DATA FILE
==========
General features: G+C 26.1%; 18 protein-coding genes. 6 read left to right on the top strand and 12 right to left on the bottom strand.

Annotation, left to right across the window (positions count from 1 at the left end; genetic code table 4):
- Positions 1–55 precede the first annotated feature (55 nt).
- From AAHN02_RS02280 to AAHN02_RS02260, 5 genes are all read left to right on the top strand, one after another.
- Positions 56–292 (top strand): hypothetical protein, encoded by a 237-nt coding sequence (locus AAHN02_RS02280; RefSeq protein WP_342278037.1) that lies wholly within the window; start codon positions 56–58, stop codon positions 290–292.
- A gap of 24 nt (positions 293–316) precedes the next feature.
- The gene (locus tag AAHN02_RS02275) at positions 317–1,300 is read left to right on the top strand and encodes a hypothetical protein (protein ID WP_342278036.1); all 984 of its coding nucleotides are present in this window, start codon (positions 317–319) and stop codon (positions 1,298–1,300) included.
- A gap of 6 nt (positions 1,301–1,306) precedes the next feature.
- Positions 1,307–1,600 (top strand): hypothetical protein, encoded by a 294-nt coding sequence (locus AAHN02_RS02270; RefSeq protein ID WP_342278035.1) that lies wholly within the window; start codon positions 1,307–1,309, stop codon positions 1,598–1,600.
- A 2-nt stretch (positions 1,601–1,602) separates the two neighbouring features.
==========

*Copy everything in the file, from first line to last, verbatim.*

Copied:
General features: G+C 26.1%; 18 protein-coding genes. 6 read left to right on the top strand and 12 right to left on the bottom strand.

Annotation, left to right across the window (positions count from 1 at the left end; genetic code table 4):
- Positions 1–55 precede the first annotated feature (55 nt).
- From AAHN02_RS02280 to AAHN02_RS02260, 5 genes are all read left to right on the top strand, one after another.
- Positions 56–292 (top strand): hypothetical protein, encoded by a 237-nt coding sequence (locus AAHN02_RS02280; RefSeq protein WP_342278037.1) that lies wholly within the window; start codon positions 56–58, stop codon positions 290–292.
- A gap of 24 nt (positions 293–316) precedes the next feature.
- The gene (locus tag AAHN02_RS02275) at positions 317–1,300 is read left to right on the top strand and encodes a hypothetical protein (protein ID WP_342278036.1); all 984 of its coding nucleotides are present in this window, start codon (positions 317–319) and stop codon (positions 1,298–1,300) included.
- A gap of 6 nt (positions 1,301–1,306) precedes the next feature.
- Positions 1,307–1,600 (top strand): hypothetical protein, encoded by a 294-nt coding sequence (locus AAHN02_RS02270; RefSeq protein ID WP_342278035.1) that lies wholly within the window; start codon positions 1,307–1,309, stop codon positions 1,598–1,600.
- A 2-nt stretch (positions 1,601–1,602) separates the two neighbouring features.